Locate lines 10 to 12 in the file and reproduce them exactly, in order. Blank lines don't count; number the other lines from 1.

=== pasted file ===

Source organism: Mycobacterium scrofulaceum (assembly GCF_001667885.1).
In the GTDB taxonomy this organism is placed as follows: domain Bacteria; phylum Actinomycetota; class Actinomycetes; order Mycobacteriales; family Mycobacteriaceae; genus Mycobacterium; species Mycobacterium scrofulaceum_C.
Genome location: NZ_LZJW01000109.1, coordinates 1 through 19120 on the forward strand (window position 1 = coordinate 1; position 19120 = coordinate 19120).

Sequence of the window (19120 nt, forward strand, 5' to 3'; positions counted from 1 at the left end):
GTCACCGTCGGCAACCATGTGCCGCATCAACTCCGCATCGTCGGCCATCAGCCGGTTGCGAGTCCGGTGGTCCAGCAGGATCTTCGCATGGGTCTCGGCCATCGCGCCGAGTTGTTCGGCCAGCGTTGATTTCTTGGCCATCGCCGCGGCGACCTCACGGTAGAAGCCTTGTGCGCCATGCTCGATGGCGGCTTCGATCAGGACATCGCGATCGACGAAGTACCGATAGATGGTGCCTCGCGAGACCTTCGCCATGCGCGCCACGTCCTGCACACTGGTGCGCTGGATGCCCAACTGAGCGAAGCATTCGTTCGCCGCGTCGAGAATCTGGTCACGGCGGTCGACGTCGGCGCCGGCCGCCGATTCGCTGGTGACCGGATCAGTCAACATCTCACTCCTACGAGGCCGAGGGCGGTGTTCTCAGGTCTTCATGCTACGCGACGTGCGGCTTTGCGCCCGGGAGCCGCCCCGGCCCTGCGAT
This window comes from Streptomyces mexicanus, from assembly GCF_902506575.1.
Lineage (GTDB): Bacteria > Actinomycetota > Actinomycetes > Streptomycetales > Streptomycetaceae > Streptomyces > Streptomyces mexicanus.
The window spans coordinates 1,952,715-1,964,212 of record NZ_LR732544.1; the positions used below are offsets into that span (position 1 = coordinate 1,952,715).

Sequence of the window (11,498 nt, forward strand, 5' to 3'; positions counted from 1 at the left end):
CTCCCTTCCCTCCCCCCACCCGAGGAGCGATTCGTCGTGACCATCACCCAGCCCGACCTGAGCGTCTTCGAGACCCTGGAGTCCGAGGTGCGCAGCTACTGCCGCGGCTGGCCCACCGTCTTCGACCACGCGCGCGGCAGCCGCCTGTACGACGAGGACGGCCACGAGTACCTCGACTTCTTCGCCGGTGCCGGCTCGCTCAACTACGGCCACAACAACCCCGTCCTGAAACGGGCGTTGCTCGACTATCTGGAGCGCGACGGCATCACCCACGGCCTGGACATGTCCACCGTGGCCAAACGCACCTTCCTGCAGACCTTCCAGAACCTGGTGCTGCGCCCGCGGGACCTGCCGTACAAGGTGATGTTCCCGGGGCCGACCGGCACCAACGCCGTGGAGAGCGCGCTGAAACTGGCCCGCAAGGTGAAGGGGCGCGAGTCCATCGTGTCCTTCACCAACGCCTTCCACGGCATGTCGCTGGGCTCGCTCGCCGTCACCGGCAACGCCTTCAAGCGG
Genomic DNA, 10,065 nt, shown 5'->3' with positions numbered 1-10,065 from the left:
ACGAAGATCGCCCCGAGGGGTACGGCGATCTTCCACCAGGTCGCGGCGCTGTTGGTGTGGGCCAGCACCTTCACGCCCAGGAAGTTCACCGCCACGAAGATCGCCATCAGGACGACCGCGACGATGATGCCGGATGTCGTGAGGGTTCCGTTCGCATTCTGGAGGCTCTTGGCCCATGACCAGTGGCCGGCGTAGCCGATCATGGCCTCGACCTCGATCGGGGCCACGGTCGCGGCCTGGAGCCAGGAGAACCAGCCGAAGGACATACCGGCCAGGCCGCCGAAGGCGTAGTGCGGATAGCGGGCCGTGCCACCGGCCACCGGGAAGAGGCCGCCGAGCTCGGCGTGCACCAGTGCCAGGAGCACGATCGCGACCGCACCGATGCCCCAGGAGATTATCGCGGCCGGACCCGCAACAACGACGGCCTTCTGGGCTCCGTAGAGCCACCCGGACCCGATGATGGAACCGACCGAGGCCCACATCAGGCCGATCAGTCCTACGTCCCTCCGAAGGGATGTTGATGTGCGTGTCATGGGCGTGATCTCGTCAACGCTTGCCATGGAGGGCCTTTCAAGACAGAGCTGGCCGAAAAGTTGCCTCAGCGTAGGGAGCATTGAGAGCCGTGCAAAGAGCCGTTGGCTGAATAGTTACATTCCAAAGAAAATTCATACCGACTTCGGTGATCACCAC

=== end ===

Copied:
CTCCCTTCCCTCCCCCCACCCGAGGAGCGATTCGTCGTGACCATCACCCAGCCCGACCTGAGCGTCTTCGAGACCCTGGAGTCCGAGGTGCGCAGCTACTGCCGCGGCTGGCCCACCGTCTTCGACCACGCGCGCGGCAGCCGCCTGTACGACGAGGACGGCCACGAGTACCTCGACTTCTTCGCCGGTGCCGGCTCGCTCAACTACGGCCACAACAACCCCGTCCTGAAACGGGCGTTGCTCGACTATCTGGAGCGCGACGGCATCACCCACGGCCTGGACATGTCCACCGTGGCCAAACGCACCTTCCTGCAGACCTTCCAGAACCTGGTGCTGCGCCCGCGGGACCTGCCGTACAAGGTGATGTTCCCGGGGCCGACCGGCACCAACGCCGTGGAGAGCGCGCTGAAACTGGCCCGCAAGGTGAAGGGGCGCGAGTCCATCGTGTCCTTCACCAACGCCTTCCACGGCATGTCGCTGGGCTCGCTCGCCGTCACCGGCAACGCCTTCAAGCGG
Genomic DNA, 10,065 nt, shown 5'->3' with positions numbered 1-10,065 from the left:
ACGAAGATCGCCCCGAGGGGTACGGCGATCTTCCACCAGGTCGCGGCGCTGTTGGTGTGGGCCAGCACCTTCACGCCCAGGAAGTTCACCGCCACGAAGATCGCCATCAGGACGACCGCGACGATGATGCCGGATGTCGTGAGGGTTCCGTTCGCATTCTGGAGGCTCTTGGCCCATGACCAGTGGCCGGCGTAGCCGATCATGGCCTCGACCTCGATCGGGGCCACGGTCGCGGCCTGGAGCCAGGAGAACCAGCCGAAGGACATACCGGCCAGGCCGCCGAAGGCGTAGTGCGGATAGCGGGCCGTGCCACCGGCCACCGGGAAGAGGCCGCCGAGCTCGGCGTGCACCAGTGCCAGGAGCACGATCGCGACCGCACCGATGCCCCAGGAGATTATCGCGGCCGGACCCGCAACAACGACGGCCTTCTGGGCTCCGTAGAGCCACCCGGACCCGATGATGGAACCGACCGAGGCCCACATCAGGCCGATCAGTCCTACGTCCCTCCGAAGGGATGTTGATGTGCGTGTCATGGGCGTGATCTCGTCAACGCTTGCCATGGAGGGCCTTTCAAGACAGAGCTGGCCGAAAAGTTGCCTCAGCGTAGGGAGCATTGAGAGCCGTGCAAAGAGCCGTTGGCTGAATAGTTACATTCCAAAGAAAATTCATACCGACTTCGGTGATCACCAC